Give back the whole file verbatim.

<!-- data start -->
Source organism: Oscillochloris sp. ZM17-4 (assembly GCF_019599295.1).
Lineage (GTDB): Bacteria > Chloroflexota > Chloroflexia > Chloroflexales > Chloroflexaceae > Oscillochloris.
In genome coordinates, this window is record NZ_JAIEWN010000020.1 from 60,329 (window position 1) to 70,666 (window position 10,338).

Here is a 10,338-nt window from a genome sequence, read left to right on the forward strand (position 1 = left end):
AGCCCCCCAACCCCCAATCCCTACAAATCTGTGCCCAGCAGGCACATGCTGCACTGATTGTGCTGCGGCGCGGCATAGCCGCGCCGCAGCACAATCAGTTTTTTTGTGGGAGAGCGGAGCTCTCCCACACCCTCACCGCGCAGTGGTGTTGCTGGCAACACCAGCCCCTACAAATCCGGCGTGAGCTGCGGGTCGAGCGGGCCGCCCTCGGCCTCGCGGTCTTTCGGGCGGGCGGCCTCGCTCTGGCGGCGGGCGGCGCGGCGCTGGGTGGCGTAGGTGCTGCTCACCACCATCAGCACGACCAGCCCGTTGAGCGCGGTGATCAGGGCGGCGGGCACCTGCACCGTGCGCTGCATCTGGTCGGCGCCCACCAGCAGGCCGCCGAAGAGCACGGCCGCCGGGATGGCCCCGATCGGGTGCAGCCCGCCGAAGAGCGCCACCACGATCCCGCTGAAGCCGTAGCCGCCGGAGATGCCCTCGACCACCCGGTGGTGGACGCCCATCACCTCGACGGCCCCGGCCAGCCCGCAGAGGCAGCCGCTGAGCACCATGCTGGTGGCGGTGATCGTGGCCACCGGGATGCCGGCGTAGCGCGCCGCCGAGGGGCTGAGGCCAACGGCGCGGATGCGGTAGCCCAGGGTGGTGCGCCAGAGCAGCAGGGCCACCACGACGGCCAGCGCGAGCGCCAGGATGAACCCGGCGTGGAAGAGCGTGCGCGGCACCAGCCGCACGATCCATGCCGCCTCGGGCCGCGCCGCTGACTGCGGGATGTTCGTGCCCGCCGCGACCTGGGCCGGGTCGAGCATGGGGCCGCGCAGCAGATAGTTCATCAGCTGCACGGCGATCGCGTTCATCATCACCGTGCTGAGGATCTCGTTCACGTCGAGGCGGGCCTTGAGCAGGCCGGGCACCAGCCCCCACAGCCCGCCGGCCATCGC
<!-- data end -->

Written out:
Source organism: Oscillochloris sp. ZM17-4 (assembly GCF_019599295.1).
Lineage (GTDB): Bacteria > Chloroflexota > Chloroflexia > Chloroflexales > Chloroflexaceae > Oscillochloris.
In genome coordinates, this window is record NZ_JAIEWN010000020.1 from 60,329 (window position 1) to 70,666 (window position 10,338).

Here is a 10,338-nt window from a genome sequence, read left to right on the forward strand (position 1 = left end):
AGCCCCCCAACCCCCAATCCCTACAAATCTGTGCCCAGCAGGCACATGCTGCACTGATTGTGCTGCGGCGCGGCATAGCCGCGCCGCAGCACAATCAGTTTTTTTGTGGGAGAGCGGAGCTCTCCCACACCCTCACCGCGCAGTGGTGTTGCTGGCAACACCAGCCCCTACAAATCCGGCGTGAGCTGCGGGTCGAGCGGGCCGCCCTCGGCCTCGCGGTCTTTCGGGCGGGCGGCCTCGCTCTGGCGGCGGGCGGCGCGGCGCTGGGTGGCGTAGGTGCTGCTCACCACCATCAGCACGACCAGCCCGTTGAGCGCGGTGATCAGGGCGGCGGGCACCTGCACCGTGCGCTGCATCTGGTCGGCGCCCACCAGCAGGCCGCCGAAGAGCACGGCCGCCGGGATGGCCCCGATCGGGTGCAGCCCGCCGAAGAGCGCCACCACGATCCCGCTGAAGCCGTAGCCGCCGGAGATGCCCTCGACCACCCGGTGGTGGACGCCCATCACCTCGACGGCCCCGGCCAGCCCGCAGAGGCAGCCGCTGAGCACCATGCTGGTGGCGGTGATCGTGGCCACCGGGATGCCGGCGTAGCGCGCCGCCGAGGGGCTGAGGCCAACGGCGCGGATGCGGTAGCCCAGGGTGGTGCGCCAGAGCAGCAGGGCCACCACGACGGCCAGCGCGAGCGCCAGGATGAACCCGGCGTGGAAGAGCGTGCGCGGCACCAGCCGCACGATCCATGCCGCCTCGGGCCGCGCCGCTGACTGCGGGATGTTCGTGCCCGCCGCGACCTGGGCCGGGTCGAGCATGGGGCCGCGCAGCAGATAGTTCATCAGCTGCACGGCGATCGCGTTCATCATCACCGTGCTGAGGATCTCGTTCACGTCGAGGCGGGCCTTGAGCAGGCCGGGCACCAGCCCCCACAGCCCGCCGGCCATCGC